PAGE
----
removing dc offset from 24-bit sound samples

Started by April 11, 2015
```hi folks,

is there freely available C code to remove DC offset from 24-bit sound samples?

I have tried modifying code that was released by robert bristow-johnson for use with 16-bit sounds, but I'm unable to modify it correctly for use with 24-bit sounds.

Arun Chandra
COM 301
Performing Arts
The Evergreen State College
Olympia WA 98505

```
```On 11.04.15 05.14, Arun Chandra wrote:
> is there freely available C code to remove DC offset from 24-bit sound samples?

First of all you need to decide which kind of filter you want to apply.
It is impossible to remove /only/ DC on the fly because you would need
to know all samples in the future. So DC removal is in practical nothing
but a high pass filter. Once you have chosen a filter type you can look
for an implementation.

Option 1: Moving average filter with spectral inversion.
To achieve this you need to subtract from each sample the mean of the
neighbor +/-N samples. N defines the cut of frequency, approximately the
sampling frequency divided by 2N. E.g. N=+/-9600 for 96kHz sampling rate
will filter roughly at 5 Hz.
The selectivity of this filter is quite poor (rectangular window) but DC
is completely removed and it is linear phase.
Although this is an FIR filter with rather large N the needed
computation power is low, because if you know the sum of the samples
sum[i] = x[i-N:i+N] you simply have to subtract the first sample and add
a new one to get the sum for i+1, i.e. sum[i+1] = sum[i] - x[i-N] +
x[i+1+N]. So your output is y[i] = x[i] - sum[i]/N.

Option 2: IIR filter.
A IIR lowpass will also remove DC almost completely. It has a better
frequency selectivity than the moving average above but it is not linear
phase.
You have to choose an appropriate filter order and characteristic. For
this purpose filters with an aperiodic step response are preferred, i.e.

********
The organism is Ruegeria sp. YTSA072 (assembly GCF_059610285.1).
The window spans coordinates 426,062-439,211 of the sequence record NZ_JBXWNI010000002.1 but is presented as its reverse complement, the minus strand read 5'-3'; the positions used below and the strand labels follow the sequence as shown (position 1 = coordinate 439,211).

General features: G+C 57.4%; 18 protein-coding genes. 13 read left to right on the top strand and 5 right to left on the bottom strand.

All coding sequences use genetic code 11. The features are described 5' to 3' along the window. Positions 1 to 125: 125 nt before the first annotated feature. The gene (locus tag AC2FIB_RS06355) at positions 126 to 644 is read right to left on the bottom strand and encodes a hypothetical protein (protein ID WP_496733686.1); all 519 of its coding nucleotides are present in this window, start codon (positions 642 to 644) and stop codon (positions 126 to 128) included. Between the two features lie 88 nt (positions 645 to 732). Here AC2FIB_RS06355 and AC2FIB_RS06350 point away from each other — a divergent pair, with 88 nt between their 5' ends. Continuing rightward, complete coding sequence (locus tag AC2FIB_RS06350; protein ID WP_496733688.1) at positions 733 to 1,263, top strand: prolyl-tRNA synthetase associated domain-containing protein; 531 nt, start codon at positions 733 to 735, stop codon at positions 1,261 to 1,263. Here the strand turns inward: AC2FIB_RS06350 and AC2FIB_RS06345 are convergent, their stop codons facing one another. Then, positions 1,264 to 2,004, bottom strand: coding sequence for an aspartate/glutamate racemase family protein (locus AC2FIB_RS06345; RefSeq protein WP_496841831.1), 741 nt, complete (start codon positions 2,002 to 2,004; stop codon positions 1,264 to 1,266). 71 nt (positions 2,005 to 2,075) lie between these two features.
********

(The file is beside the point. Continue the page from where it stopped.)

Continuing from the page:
Butterworth. And a filter order of 2 is usually sufficient. So calculate
the IIR coefficients for e.g f0=5Hz and Q=0.7. There are enough sources
in the net how to do so.
The computation power is comparable to the moving average. But you have
to be careful with if your computations are done with 24 bit fixed point
arithmetic. Low frequency IIR filters tend to get unstable because of
round off noise. You should use more than 24 bit for the IIR
accumulators, e.g 32 bit or simpler double precision floats. But your
DSP will usually limit the latter.

Option 3: custom FIR filter.
Well, this one is usually overkill for DC removal unless frequency
selectivity and linear phase are both important. However you can achieve
almost any response this way.
The price is the needed computing power. But using the fast FFT
convolution it is usually no problem to process this in real time.

Marcel
```
```On 4/10/15 11:14 PM, Arun Chandra wrote:
> hi folks,
>
> is there freely available C code to remove DC offset from 24-bit sound samples?
>
> I have tried modifying code that was released by robert bristow-johnson for use with 16-bit sounds, but I'm unable to modify it correctly for use with 24-bit sounds.
>

might have to make your words bigger.

so i copied this from the dspguru tricks page.  now 15 bit shifts become
23 bit shifts.  make sure your 24-bit samples are **right** justified
and sign-extended in the 32-bit words of x[] and y[].

// let's say sizeof(long) = 4 (32 bits)
//  and sizeof(long long) = 8 (64 bits)

long x[], y[];
long long acc, A, prev_x, prev_y;